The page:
Laclede’s Landing – In 1763, a French fur trapper named Pierre Laclede, along with Auguste Chouteau, set out from New Orleans to explore the Illinois Country to establish a trading post. In 1764, he chose the west bank of the Mississippi River, north of the River des Peres and south of the Missouri River. In 1784, the site was cleared and temporary cabins were built. Laclede named the settlement St. Louis in honor of the patron saint of the king of France.
The village of St. Louis contained three streets: La Grande Rue, now First Street; Rue d’Eglise, now Second Street; and Rue des Granges, now Third Street. Soon the village became the center of commerce with furs as the main source of exchange for goods.
Today, Laclede’s Landing, a nine-block industrial area that once housed companies producing coffee, leather goods, mattresses, tobacco, whiskey, candy, and machinery for the barges, features some of the most unique restaurants and sidewalks cafes in Saint Louis. Visitors to Laclede’s Landing can experience the charm of cobblestone streets and century-old brick and cast-iron facade buildings as they browse through specialty gift shops.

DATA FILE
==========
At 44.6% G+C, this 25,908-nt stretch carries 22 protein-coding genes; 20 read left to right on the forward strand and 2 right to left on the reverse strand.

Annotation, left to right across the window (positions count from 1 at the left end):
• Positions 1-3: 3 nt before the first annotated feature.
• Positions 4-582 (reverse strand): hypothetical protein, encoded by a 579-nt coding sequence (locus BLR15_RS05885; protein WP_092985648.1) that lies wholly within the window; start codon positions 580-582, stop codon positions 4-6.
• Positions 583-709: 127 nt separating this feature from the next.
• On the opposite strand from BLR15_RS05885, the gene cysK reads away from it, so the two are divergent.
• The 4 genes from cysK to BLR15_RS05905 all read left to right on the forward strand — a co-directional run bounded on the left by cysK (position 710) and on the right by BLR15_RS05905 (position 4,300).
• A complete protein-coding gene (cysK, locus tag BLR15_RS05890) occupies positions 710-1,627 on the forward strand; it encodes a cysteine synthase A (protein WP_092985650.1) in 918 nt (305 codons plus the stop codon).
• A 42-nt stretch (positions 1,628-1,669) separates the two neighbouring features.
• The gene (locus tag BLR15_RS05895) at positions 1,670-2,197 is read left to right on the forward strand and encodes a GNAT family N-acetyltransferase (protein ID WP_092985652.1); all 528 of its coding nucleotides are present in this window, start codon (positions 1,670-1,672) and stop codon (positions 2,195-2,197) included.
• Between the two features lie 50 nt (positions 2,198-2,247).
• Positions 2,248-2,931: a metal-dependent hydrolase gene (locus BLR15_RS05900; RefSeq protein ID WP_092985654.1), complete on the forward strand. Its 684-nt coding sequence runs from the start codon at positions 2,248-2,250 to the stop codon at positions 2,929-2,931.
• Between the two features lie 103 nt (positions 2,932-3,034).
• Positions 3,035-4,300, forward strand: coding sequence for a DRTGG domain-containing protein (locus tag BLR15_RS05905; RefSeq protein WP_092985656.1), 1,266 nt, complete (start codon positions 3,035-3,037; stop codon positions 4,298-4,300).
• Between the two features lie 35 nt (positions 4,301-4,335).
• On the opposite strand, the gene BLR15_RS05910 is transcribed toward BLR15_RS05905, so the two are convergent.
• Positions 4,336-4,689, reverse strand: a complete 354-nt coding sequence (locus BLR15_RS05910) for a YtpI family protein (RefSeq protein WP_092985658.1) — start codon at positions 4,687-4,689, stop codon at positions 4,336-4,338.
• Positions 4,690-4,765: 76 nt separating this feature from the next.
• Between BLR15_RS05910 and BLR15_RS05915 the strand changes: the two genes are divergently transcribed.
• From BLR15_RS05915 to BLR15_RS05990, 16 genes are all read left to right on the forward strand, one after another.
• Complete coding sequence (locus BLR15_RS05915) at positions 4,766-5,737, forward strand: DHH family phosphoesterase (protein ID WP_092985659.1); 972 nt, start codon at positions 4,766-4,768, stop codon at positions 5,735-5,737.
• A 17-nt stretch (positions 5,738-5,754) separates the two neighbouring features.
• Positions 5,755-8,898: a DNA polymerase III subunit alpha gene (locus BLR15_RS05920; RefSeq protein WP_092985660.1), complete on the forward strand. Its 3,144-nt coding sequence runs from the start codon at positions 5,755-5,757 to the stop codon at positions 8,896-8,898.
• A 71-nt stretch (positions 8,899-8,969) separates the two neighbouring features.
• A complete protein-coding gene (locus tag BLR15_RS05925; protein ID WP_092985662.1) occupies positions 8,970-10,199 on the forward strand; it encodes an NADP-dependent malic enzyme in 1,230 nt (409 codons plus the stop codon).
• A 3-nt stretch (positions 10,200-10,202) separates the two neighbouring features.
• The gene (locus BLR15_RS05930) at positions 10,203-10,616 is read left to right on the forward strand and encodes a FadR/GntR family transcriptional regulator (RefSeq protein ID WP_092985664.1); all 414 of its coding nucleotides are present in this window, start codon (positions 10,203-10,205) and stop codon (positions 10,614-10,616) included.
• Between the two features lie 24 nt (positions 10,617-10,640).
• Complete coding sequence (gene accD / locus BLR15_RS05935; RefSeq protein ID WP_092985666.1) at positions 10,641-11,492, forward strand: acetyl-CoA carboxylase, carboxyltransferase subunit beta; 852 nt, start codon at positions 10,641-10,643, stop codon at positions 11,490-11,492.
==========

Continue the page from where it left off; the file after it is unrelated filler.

During the day, the historical district is also home to people who work at the many offices located on the edge of the Mississippi River. At night, horse-drawn carriages and live music add to the atmosphere of one of the premier entertainment.
nt areas in St. Louis. Nearby, sightseeing excursions and gaming boats offer additional choices for entertainment.
Directions: Laclede’s Landing is located between I-70 and the Mississippi River and tucked comfortably between the landmark Eads Bridge and the Dr. Martin Luther King Bridge, just north of the Gateway Arch, and east of the America’s Center & Edward Jones Dome.